After-School Satan Clubs in our elementary schools? You can’t make this up!

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TSD education columnist Curtis Weathers

When the news broke that Chimneyrock Elementary School in Cordova would be hosting an after-school club called the After-School Satan Club, I was taken aback.

The news of their intent elicited immediate and profound concern among parents, school administrators, and the broader faith community.

The organizer, an organization known as The Satanic Temple, has tried to downplay the club’s incendiary name and imagery by highlighting wholesome child-friendly activities like toy drives and book clubs or advocating for noble principles like justice and scientific inquiry.

For the record, I am a Christian, and I believe in all that is written in the Bible about the existence of the fallen angel Satan.

However, this was my first time hearing about the Satanic Temple and its afterschool program. But I’ve learned over the years that if you live long enough on this earth, and you get to a point when you think you have seen or heard it all, along comes a program like The Satanic Temple’s After-School Satan Club to remind you there is still more to come in life that can shock the senses.

I never thought in a million years I would see a satanic organization openly and brazenly set up shop in an elementary school building with the intent of indoctrinating elementary school children with satanic beliefs disguised as fun and wholesome educational activities.

You simply cannot make this stuff up!

Already active in a handful of states – Illinois, Ohio, Pennsylvania, Washington, California, and Michigan, the Satanic Temple’s After-School Satan Club is scheduled to begin recruiting children and families at Chimneyrock as soon as next month when students return from the holiday break.

The After School Satan Club’s sponsors claim they do not believe in Satan as a magical or spiritual being, but instead use the name as a metaphor for opposing mainstream religions.

According to its website, the church’s mission is to “encourage benevolence and empathy, reject tyrannical authority, advocate practical common sense, oppose injustice, and undertake noble pursuits.”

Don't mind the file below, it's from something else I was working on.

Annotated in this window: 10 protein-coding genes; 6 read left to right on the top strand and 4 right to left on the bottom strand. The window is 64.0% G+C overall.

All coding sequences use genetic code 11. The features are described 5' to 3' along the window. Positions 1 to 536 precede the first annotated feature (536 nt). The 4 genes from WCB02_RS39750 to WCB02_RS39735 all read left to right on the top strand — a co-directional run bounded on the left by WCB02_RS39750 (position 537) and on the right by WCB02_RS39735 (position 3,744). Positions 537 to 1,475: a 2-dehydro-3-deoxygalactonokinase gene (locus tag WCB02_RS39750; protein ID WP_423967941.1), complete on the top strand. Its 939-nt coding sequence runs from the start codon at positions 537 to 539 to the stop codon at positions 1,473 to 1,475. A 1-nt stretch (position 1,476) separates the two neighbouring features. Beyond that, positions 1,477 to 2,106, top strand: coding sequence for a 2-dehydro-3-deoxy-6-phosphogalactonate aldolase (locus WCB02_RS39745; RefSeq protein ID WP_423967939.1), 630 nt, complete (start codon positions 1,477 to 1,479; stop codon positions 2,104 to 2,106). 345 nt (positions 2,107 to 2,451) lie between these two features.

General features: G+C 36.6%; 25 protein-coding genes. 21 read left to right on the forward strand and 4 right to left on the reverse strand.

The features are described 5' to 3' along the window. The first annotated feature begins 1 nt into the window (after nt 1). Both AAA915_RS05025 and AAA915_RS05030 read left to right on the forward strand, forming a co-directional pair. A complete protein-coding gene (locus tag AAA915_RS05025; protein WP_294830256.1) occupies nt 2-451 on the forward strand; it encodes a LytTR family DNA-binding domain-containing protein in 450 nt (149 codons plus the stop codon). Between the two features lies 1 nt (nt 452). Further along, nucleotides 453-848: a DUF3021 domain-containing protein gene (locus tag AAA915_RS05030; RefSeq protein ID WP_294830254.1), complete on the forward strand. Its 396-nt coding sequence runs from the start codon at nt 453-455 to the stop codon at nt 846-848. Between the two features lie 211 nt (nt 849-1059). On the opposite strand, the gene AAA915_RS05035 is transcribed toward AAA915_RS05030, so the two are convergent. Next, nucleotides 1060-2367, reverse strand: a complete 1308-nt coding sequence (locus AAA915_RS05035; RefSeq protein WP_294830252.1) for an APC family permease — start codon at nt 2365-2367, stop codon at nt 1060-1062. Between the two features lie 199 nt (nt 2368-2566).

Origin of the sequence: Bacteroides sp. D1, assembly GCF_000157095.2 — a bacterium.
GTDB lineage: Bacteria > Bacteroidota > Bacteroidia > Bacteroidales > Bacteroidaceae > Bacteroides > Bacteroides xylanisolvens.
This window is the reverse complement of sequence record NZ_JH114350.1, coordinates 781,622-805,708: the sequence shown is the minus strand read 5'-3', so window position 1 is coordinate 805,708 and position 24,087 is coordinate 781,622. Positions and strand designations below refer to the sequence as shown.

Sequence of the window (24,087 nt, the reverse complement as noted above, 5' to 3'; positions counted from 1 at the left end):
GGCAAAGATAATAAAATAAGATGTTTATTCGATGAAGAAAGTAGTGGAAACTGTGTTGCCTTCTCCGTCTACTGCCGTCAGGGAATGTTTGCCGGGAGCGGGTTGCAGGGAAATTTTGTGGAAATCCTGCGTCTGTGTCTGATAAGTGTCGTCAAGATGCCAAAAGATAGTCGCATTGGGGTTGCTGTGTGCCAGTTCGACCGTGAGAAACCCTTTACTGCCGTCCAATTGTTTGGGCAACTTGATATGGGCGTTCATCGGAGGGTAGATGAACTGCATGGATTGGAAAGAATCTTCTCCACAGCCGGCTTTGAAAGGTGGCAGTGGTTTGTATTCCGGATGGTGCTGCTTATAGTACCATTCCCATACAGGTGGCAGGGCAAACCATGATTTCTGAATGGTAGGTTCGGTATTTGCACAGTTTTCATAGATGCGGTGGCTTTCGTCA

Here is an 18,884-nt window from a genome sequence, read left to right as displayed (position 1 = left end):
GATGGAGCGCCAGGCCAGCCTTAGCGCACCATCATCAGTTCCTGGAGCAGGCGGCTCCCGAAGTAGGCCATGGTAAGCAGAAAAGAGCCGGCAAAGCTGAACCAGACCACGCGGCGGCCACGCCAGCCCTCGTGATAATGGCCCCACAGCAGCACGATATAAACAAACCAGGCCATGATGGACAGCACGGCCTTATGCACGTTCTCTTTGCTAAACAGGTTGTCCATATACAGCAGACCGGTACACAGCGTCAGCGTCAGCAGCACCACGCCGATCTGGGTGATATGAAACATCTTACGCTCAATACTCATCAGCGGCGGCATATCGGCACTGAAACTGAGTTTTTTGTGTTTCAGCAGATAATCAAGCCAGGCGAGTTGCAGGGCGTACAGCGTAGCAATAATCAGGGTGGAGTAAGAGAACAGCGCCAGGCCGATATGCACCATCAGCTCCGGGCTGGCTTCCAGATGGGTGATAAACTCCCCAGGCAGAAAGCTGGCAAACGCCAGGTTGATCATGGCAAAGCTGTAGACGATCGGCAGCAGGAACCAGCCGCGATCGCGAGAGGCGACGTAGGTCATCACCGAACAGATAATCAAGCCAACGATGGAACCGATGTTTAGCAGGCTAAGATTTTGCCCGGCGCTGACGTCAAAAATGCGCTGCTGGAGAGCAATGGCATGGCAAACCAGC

Sounds harmless, right?

Let’s be clear, though, packaging activities and lessons under the dark banner of “Satan” cannot be sensibly justified in an elementary school setting, nor should it be passively tolerated.

Regardless of The Satanic Temple’s desire to minimize overt spiritual elements or suggest they do not actually worship evil, the decision to invoke Satan in shaping young minds is reckless and an unnecessary distraction that stands to confuse impressionable young boys and girls during pivotal developmental years.

As Christians, we are taught that Satan is a liar; in fact, he is referred to in scripture as “the father of lies” (John 8:44).

This Prince of Darkness, Satan, embodies the polar opposite of the virtues Chimneyrock Elementary teachers and families strive to model for students daily.

While school leaders have indicated they are constitutionally bound to allow this club equal access, this does not mean public criticism or calls for greater discernment around approving such programming is unwarranted.

Memphis-Shelby County Schools Interim Superintendent Toni Williams addressed the new after-school program, making it clear that she and district leaders vehemently oppose everything about this program even though they can do nothing legally to prevent them from moving forward.

During the meeting at the School Board, she and board President Althea Green made it clear that they did not endorse the organization nor support their beliefs.

“I do, however, support the law,” Williams said, “and as superintendent, I am duty-bound to uphold our board policy, state laws, and the Constitution.”

Satan is the most prominent symbol of evil there is on the entire planet and has no role in the hallways and classrooms of our schools.

Parents already have voiced concerns that merely associating Satan’s name with otherwise normal activities like science projects or art classes risks subtly shifting children’s moral orientation over time, even if it is unintentional.

No matter how wholesome the sponsors of this program try to portray their satanic after-school program, it is in no way in the best interest of our children to support or encourage their participation.

The school district may be limited in what it can do legally to prevent this organization from operating in our schools, but that does not prevent parents and community members from monitoring its activities and/or vehemently opposing and protesting its existence.

So, while facing legal challenges and public backlash across the United States, after School Satan Clubs will continue their efforts to secure space in elementary schools in the United States and across North America.

More locations may emerge as they pursue additional applications, but they should not be allowed to operate without persistent oversight, monitoring, and passionate protest.

(Follow me, TSD’s education columnist, on Twitter @curtisweathers. Email me at [email protected].)